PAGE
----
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Cardi B. released “WAP” this past summer. Still, months later and into the new year, it’s still causing controversy and discussion. A video, that is a bit old resurfaced recently. And in it, Cardi is standing in her kitchen playing “WAP,” when suddenly her 2-year-old daughter Kulture comes toddling into the room.

Turning to see her daughter in the entry way, Cardi stops the song, presumably so her daughter can’t hear the inappropriate, sexually explicit lyrics.

And for one reason or another, people had a problem with this.

Someone wrote, “So ya daughter can’t listen to it but everybody else’s daughter can? @iamcardib AW OKAY! Exactly what I been saying you have an agenda to push with that trash a$$ label your [sic] with. DISGUSTING.”

For better or worse, Cardi is not one to back down from a fight so she responded to the tweet.

“Ya needs to stop with this already! I’m not jojosiwa ! I don’t make music for kids I make music for adults.Parents are responsible on what their children listen too or see.I I’m a very sexual person but not around my child just like every other parent should be.”

“There’s moms who are strippers. Pop p*ssy, twerk all night for entertainment. Does that mean they do it around their kids? No! Stop makin this a debate. It’s pretty much common sense.”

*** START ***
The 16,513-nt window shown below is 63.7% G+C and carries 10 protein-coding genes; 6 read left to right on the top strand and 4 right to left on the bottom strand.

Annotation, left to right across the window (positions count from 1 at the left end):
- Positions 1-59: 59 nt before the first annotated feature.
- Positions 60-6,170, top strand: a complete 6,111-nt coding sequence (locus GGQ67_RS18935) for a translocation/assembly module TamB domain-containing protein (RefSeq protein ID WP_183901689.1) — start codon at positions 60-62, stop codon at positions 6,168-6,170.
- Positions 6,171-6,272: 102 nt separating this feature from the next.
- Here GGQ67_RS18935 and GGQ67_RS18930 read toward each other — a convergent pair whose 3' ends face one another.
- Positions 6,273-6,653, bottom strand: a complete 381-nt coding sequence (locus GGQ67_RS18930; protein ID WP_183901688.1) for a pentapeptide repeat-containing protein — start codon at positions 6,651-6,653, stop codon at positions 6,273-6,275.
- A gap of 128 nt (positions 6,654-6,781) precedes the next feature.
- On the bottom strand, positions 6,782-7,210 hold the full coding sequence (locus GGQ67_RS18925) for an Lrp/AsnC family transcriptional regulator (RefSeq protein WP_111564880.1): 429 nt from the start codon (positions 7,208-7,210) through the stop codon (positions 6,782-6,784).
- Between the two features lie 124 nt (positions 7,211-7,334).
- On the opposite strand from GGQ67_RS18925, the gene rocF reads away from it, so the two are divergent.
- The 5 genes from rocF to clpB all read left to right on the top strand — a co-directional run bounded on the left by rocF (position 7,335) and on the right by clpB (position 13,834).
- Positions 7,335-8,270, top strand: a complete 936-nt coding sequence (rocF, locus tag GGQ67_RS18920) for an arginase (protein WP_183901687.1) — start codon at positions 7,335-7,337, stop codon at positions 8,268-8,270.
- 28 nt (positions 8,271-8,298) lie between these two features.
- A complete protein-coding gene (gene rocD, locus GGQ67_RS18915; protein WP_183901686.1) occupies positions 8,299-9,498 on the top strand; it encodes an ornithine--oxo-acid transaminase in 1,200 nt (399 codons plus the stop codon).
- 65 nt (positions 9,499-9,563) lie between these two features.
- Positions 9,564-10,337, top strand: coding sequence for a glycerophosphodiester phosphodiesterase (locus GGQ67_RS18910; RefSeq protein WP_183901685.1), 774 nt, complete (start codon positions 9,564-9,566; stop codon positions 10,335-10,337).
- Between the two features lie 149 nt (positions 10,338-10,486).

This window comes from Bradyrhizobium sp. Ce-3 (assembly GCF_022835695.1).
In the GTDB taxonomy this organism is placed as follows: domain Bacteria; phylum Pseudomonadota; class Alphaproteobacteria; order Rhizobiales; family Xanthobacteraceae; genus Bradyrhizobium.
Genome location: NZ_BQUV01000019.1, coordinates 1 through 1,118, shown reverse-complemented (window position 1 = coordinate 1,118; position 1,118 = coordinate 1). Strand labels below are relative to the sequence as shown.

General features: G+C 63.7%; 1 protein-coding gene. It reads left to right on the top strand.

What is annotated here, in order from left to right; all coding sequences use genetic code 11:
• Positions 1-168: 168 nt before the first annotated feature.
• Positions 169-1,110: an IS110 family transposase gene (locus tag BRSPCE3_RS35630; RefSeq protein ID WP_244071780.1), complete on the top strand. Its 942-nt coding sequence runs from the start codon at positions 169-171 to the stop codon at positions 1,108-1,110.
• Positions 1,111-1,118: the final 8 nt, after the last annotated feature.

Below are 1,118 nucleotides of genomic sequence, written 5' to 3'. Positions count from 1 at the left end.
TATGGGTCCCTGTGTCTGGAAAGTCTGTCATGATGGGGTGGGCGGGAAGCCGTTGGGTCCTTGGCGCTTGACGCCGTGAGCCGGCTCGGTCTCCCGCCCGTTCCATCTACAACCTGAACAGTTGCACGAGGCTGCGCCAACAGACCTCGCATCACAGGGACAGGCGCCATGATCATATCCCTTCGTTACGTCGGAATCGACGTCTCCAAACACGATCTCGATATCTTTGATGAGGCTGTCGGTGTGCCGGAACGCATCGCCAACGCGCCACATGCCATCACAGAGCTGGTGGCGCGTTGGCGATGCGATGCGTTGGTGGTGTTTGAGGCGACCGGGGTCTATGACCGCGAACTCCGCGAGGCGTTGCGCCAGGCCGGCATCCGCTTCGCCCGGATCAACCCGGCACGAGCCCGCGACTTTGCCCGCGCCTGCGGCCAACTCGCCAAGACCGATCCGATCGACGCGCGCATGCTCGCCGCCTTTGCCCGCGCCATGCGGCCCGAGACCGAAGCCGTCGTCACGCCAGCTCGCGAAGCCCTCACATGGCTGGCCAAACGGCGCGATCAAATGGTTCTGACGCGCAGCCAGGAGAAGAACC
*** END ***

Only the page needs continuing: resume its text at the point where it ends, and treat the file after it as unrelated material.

I know people are often looking, hoping, and wishing for parenthood to be easy. But it just doesn’t work like that. You have to take an active and present role in the material your children are exposed to in order to prevent them from being exposed to inappropriate material before their time.

And sorry to say, it’s not Cardi’s responsibility to make that job easier for you. It’s your job to be vigilant. “WAP” is not playing unedited on the radio. You’re not going to hear it on Nickelodeon or Disney. It doesn’t air on children’s programming. It was a popular song so you may have to do some work to ensure they don’t hear it. But that’s parenting.

Cardi’s doing it—having creating the song. Other mothers and fathers can do the same.

Furthermore, where is all this heat and smoke for the male rappers and artists whose lyrical content is both sexual, violent and misogynistic? Where is the criticism for them? I haven’t seen a concerted effort since 90’s gangsta rap was the most popular art form.

Folks need to stop being lazy. And while celebrities will inevitably be role models for your children, the influence and power you have as a parent can and should supersede anything they may witness in the world.

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